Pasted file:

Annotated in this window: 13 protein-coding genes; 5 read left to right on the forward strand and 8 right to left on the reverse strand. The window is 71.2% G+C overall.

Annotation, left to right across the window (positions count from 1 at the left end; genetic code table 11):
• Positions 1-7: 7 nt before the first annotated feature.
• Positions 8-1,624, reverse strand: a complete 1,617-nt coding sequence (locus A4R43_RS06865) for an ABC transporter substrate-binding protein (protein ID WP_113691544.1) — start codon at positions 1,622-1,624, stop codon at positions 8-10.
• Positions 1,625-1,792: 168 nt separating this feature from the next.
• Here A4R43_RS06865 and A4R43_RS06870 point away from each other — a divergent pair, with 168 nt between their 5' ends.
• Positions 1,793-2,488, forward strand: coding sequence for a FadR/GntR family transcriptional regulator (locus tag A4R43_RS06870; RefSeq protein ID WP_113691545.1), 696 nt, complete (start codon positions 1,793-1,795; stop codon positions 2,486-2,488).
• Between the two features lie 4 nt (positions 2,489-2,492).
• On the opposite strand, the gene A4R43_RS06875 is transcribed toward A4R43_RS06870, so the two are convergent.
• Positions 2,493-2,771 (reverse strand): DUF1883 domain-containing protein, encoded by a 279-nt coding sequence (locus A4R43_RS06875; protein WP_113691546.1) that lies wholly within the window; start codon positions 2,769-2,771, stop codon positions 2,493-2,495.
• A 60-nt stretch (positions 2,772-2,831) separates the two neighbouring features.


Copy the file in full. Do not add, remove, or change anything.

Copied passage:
Annotated in this window: 13 protein-coding genes; 5 read left to right on the forward strand and 8 right to left on the reverse strand. The window is 71.2% G+C overall.

Annotation, left to right across the window (positions count from 1 at the left end; genetic code table 11):
• Positions 1-7: 7 nt before the first annotated feature.
• Positions 8-1,624, reverse strand: a complete 1,617-nt coding sequence (locus A4R43_RS06865) for an ABC transporter substrate-binding protein (protein ID WP_113691544.1) — start codon at positions 1,622-1,624, stop codon at positions 8-10.
• Positions 1,625-1,792: 168 nt separating this feature from the next.
• Here A4R43_RS06865 and A4R43_RS06870 point away from each other — a divergent pair, with 168 nt between their 5' ends.
• Positions 1,793-2,488, forward strand: coding sequence for a FadR/GntR family transcriptional regulator (locus tag A4R43_RS06870; RefSeq protein ID WP_113691545.1), 696 nt, complete (start codon positions 1,793-1,795; stop codon positions 2,486-2,488).
• Between the two features lie 4 nt (positions 2,489-2,492).
• On the opposite strand, the gene A4R43_RS06875 is transcribed toward A4R43_RS06870, so the two are convergent.
• Positions 2,493-2,771 (reverse strand): DUF1883 domain-containing protein, encoded by a 279-nt coding sequence (locus A4R43_RS06875; protein WP_113691546.1) that lies wholly within the window; start codon positions 2,769-2,771, stop codon positions 2,493-2,495.
• A 60-nt stretch (positions 2,772-2,831) separates the two neighbouring features.